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I'm using declarative_base() and trying to figure out how to enforce a lazy inner join when using a many-to-many relationship.

I have tables in MySQL and InnoDB with Foreign key constraints defined.

users: userid, name
permissions: permissionid, name
users_permissions: userid, permissionid

I'm using metadata.reflect() to load my database.

class User_Perm(Base):
    __table__ = Base.metadata.tables['users_permissions']

class User(Base):
    __table__ = Base.metadata.tables['users']

    permissions = orm.relationship('Permission',

class Permission(Base):
    __table__ = Base.metadata.tables['permissions']

Whenever I select

u = Session().query(User).filter(User.name == 'myuser').first()

The query received by MySQL server is:

SELECT permissions.permissionid AS permissions_permissionid,
     permissions.name AS permissions_name
FROM permissions, users_permissions 
WHERE ? = users_permissions.userid
    AND permissions.permissionid = users_permissions.permissionid
ORDER BY permissions.name

As we can see, the FROM permissions, users_permissions is not an inner join. Can I force this without the need to use lazy=False because if I do so, the cascading effect will be to load too much information as permissions are also in relationship with another table (not mentioned in example) and users is also related to other tables (again, not mentioned in example). I would like to use the same template for relationship for all my classes.

EDIT: CONTEXT I'm trying to replicate all the SQL queries to match those from the current system. I'm trying to migrate from oursql to sqlalchemy orm.

share|improve this question
if you need a character-per-character match between two applications, one using hand-written queries and the other an ORM, you will be disappointed. The SQLAlchemy ORM can certainly reproduce queries that are structurally extremely similar, but some features such as relationship lazy loading by their nature don't have a space for the query to be tailored fully. As mentioned, you'll want to compare MySQL's EXPLAIN output to the INNER JOIN vs. implicit join above to verify equivalent performance. –  zzzeek May 6 '12 at 15:03

1 Answer 1

up vote 3 down vote accepted

MySQL is doing an inner join; that is, the query you've shown is one implementation of an inner join.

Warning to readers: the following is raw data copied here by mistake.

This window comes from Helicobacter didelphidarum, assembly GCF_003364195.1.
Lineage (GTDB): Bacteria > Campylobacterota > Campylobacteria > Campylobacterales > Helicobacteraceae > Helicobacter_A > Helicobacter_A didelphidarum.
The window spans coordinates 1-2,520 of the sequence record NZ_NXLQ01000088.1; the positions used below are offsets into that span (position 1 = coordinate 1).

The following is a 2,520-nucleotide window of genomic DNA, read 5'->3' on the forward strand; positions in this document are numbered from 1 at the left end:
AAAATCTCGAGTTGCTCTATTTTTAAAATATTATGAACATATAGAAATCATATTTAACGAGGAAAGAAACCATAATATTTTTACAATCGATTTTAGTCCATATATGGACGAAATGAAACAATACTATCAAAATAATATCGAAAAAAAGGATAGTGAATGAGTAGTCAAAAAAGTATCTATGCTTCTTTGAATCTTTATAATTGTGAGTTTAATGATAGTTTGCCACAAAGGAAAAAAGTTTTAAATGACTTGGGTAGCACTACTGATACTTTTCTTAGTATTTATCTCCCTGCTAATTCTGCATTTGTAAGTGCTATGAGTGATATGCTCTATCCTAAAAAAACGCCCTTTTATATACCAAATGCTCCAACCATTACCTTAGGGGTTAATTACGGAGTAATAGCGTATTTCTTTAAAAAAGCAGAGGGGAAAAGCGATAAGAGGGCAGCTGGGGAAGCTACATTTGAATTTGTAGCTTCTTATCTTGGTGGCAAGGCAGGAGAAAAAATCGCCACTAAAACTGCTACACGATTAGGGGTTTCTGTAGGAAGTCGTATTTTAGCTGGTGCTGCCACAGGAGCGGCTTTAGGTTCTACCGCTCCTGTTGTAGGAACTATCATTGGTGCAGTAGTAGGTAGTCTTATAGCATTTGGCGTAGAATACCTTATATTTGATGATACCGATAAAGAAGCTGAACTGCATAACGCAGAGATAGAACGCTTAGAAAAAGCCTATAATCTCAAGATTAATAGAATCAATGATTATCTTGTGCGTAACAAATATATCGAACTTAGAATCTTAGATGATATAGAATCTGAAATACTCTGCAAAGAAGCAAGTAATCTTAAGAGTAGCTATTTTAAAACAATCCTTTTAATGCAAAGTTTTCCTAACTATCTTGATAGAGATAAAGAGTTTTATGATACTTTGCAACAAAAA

From the docs:

innerjoin=False – when True, joined eager loads will use an inner join to join against related tables instead of an outer join. The purpose of this option is strictly one of performance, as inner joins generally perform better than outer joins. This flag can be set to True when the relationship references an object via many-to-one using local foreign keys that are not nullable, or when the reference is one-to-one or a collection that is guaranteed to have one or at least one entry.

The key point is inner join vs. outer join. The syntax is irrelevant.

Note that your query can be converted to a query using the inner join syntactic form which has the exact same meaning:

SELECT permissions.permissionid AS permissions_permissionid,
     permissions.name AS permissions_name
FROM permissions
INNER JOIN users_permissions 
    ON permissions.permissionid = users_permissions.permissionid
WHERE ? = users_permissions.userid
ORDER BY permissions.name

MySQL will usually generate an identical execution plan for the two forms.

share|improve this answer
You are saying that behind the scene, I am guaranteed that MySQL will treat this type of queries like an inner join? I understand the resultset to be the same, but didn't think optimizer will always guaranty it. –  Danosaure May 4 '12 at 14:24
@Danosaure I'm saying that your query is always logically equivalent to a query written using inner join -- that is, it will return the exact same data. In addition, the execution plan that MySQL generates is usually identical, as can be verified with explain. –  Matt Fenwick May 4 '12 at 15:45
@Danosaure I may have slightly misunderstood your issue. Could you clarify? Is it not enough that the queries are logically equivalent? –  Matt Fenwick May 4 '12 at 15:59
My concern was the "usually". What I understand from your answer is that sqlalchemy gives this select statement because it knows it uses MySQL and that MySQL will "optimize" the query for the execution plan? If so, wouldn't it have been just simpler to always use SQL-92 join syntax? –  Danosaure May 4 '12 at 17:45
lazyloading doesn't use a join first because in the vast majority of cases it's loading from exactly one table. in the less common case of a "secondary" table being present, it uses a natural join which keeps things simple. there should be no significant optimization differences. running EXPLAIN is your best bet. –  zzzeek May 6 '12 at 15:07

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